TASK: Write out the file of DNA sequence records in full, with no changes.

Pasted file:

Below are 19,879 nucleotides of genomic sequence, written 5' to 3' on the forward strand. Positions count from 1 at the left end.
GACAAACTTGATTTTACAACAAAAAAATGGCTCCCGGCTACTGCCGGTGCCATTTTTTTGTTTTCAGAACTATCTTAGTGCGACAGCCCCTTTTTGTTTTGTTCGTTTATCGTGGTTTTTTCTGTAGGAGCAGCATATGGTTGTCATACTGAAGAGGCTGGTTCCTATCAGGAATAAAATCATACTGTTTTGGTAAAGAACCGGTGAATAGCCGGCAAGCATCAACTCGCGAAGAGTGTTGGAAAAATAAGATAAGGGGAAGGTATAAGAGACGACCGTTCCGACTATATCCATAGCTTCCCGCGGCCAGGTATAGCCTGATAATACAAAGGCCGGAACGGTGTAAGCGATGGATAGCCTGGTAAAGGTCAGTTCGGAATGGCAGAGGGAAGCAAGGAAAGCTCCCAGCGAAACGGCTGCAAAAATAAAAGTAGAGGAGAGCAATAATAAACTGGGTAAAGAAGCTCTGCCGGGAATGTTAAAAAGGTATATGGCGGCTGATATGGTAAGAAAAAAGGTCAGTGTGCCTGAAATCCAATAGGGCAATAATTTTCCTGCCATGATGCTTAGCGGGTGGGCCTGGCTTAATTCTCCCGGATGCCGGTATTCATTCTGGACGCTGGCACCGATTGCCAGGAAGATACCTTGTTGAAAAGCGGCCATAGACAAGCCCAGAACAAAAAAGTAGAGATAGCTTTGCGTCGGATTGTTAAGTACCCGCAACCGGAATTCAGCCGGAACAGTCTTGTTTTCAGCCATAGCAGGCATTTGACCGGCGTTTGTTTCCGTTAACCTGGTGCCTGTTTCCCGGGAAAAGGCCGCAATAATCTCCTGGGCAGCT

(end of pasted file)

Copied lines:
Below are 19,879 nucleotides of genomic sequence, written 5' to 3' on the forward strand. Positions count from 1 at the left end.
GACAAACTTGATTTTACAACAAAAAAATGGCTCCCGGCTACTGCCGGTGCCATTTTTTTGTTTTCAGAACTATCTTAGTGCGACAGCCCCTTTTTGTTTTGTTCGTTTATCGTGGTTTTTTCTGTAGGAGCAGCATATGGTTGTCATACTGAAGAGGCTGGTTCCTATCAGGAATAAAATCATACTGTTTTGGTAAAGAACCGGTGAATAGCCGGCAAGCATCAACTCGCGAAGAGTGTTGGAAAAATAAGATAAGGGGAAGGTATAAGAGACGACCGTTCCGACTATATCCATAGCTTCCCGCGGCCAGGTATAGCCTGATAATACAAAGGCCGGAACGGTGTAAGCGATGGATAGCCTGGTAAAGGTCAGTTCGGAATGGCAGAGGGAAGCAAGGAAAGCTCCCAGCGAAACGGCTGCAAAAATAAAAGTAGAGGAGAGCAATAATAAACTGGGTAAAGAAGCTCTGCCGGGAATGTTAAAAAGGTATATGGCGGCTGATATGGTAAGAAAAAAGGTCAGTGTGCCTGAAATCCAATAGGGCAATAATTTTCCTGCCATGATGCTTAGCGGGTGGGCCTGGCTTAATTCTCCCGGATGCCGGTATTCATTCTGGACGCTGGCACCGATTGCCAGGAAGATACCTTGTTGAAAAGCGGCCATAGACAAGCCCAGAACAAAAAAGTAGAGATAGCTTTGCGTCGGATTGTTAAGTACCCGCAACCGGAATTCAGCCGGAACAGTCTTGTTTTCAGCCATAGCAGGCATTTGACCGGCGTTTGTTTCCGTTAACCTGGTGCCTGTTTCCCGGGAAAAGGCCGCAATAATCTCCTGGGCAGCT